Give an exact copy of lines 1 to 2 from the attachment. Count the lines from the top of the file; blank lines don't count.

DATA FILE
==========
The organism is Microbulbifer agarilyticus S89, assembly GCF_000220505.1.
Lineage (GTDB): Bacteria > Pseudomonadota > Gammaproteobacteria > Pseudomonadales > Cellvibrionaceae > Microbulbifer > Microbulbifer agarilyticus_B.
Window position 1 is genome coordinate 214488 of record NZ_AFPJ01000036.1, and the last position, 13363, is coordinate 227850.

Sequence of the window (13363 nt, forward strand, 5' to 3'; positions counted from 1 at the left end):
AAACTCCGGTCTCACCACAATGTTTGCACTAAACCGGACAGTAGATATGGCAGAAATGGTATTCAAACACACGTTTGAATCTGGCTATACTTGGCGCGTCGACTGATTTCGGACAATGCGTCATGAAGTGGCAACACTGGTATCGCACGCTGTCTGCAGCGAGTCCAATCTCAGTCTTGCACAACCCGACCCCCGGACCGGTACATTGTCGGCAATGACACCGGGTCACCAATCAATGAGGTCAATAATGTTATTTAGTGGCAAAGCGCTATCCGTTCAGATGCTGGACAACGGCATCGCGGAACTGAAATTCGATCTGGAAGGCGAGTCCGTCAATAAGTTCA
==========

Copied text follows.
The organism is Microbulbifer agarilyticus S89, assembly GCF_000220505.1.
Lineage (GTDB): Bacteria > Pseudomonadota > Gammaproteobacteria > Pseudomonadales > Cellvibrionaceae > Microbulbifer > Microbulbifer agarilyticus_B.